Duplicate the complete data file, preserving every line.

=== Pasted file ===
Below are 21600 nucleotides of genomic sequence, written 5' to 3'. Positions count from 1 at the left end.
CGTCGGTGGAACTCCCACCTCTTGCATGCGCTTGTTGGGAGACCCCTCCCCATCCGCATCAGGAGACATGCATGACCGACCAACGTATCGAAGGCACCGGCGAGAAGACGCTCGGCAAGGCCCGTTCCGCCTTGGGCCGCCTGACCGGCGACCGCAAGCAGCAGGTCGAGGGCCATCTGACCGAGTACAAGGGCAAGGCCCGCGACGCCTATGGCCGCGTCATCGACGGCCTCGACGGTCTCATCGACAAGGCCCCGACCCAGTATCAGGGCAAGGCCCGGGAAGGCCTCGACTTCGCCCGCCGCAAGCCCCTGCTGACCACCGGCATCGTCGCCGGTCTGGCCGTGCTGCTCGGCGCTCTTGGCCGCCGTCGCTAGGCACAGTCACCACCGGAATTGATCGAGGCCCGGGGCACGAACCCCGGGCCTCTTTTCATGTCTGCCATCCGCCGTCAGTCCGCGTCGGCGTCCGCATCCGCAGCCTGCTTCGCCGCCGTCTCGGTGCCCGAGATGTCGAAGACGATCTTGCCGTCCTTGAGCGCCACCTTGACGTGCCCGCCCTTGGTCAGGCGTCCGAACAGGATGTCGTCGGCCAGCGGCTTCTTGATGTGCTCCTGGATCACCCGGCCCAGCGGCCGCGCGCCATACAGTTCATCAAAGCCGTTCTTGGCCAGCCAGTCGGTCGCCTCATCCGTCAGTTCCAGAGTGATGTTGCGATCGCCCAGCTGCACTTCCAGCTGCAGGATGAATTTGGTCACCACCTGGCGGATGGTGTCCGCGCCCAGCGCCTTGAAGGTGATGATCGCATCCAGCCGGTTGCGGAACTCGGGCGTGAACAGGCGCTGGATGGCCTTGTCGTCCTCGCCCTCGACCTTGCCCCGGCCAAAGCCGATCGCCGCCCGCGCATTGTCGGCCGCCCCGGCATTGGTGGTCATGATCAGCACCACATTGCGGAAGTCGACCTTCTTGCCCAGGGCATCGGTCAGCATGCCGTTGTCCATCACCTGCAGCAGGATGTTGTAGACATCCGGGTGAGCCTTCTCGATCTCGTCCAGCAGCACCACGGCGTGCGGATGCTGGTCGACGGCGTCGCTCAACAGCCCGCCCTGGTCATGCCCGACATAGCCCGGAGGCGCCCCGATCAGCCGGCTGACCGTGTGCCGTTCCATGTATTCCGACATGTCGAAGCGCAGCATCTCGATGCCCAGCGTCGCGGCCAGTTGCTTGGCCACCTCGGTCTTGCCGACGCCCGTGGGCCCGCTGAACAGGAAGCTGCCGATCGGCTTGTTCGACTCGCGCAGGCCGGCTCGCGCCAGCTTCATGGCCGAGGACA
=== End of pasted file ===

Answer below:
Below are 21600 nucleotides of genomic sequence, written 5' to 3'. Positions count from 1 at the left end.
CGTCGGTGGAACTCCCACCTCTTGCATGCGCTTGTTGGGAGACCCCTCCCCATCCGCATCAGGAGACATGCATGACCGACCAACGTATCGAAGGCACCGGCGAGAAGACGCTCGGCAAGGCCCGTTCCGCCTTGGGCCGCCTGACCGGCGACCGCAAGCAGCAGGTCGAGGGCCATCTGACCGAGTACAAGGGCAAGGCCCGCGACGCCTATGGCCGCGTCATCGACGGCCTCGACGGTCTCATCGACAAGGCCCCGACCCAGTATCAGGGCAAGGCCCGGGAAGGCCTCGACTTCGCCCGCCGCAAGCCCCTGCTGACCACCGGCATCGTCGCCGGTCTGGCCGTGCTGCTCGGCGCTCTTGGCCGCCGTCGCTAGGCACAGTCACCACCGGAATTGATCGAGGCCCGGGGCACGAACCCCGGGCCTCTTTTCATGTCTGCCATCCGCCGTCAGTCCGCGTCGGCGTCCGCATCCGCAGCCTGCTTCGCCGCCGTCTCGGTGCCCGAGATGTCGAAGACGATCTTGCCGTCCTTGAGCGCCACCTTGACGTGCCCGCCCTTGGTCAGGCGTCCGAACAGGATGTCGTCGGCCAGCGGCTTCTTGATGTGCTCCTGGATCACCCGGCCCAGCGGCCGCGCGCCATACAGTTCATCAAAGCCGTTCTTGGCCAGCCAGTCGGTCGCCTCATCCGTCAGTTCCAGAGTGATGTTGCGATCGCCCAGCTGCACTTCCAGCTGCAGGATGAATTTGGTCACCACCTGGCGGATGGTGTCCGCGCCCAGCGCCTTGAAGGTGATGATCGCATCCAGCCGGTTGCGGAACTCGGGCGTGAACAGGCGCTGGATGGCCTTGTCGTCCTCGCCCTCGACCTTGCCCCGGCCAAAGCCGATCGCCGCCCGCGCATTGTCGGCCGCCCCGGCATTGGTGGTCATGATCAGCACCACATTGCGGAAGTCGACCTTCTTGCCCAGGGCATCGGTCAGCATGCCGTTGTCCATCACCTGCAGCAGGATGTTGTAGACATCCGGGTGAGCCTTCTCGATCTCGTCCAGCAGCACCACGGCGTGCGGATGCTGGTCGACGGCGTCGCTCAACAGCCCGCCCTGGTCATGCCCGACATAGCCCGGAGGCGCCCCGATCAGCCGGCTGACCGTGTGCCGTTCCATGTATTCCGACATGTCGAAGCGCAGCATCTCGATGCCCAGCGTCGCGGCCAGTTGCTTGGCCACCTCGGTCTTGCCGACGCCCGTGGGCCCGCTGAACAGGAAGCTGCCGATCGGCTTGTTCGACTCGCGCAGGCCGGCTCGCGCCAGCTTCATGGCCGAGGACA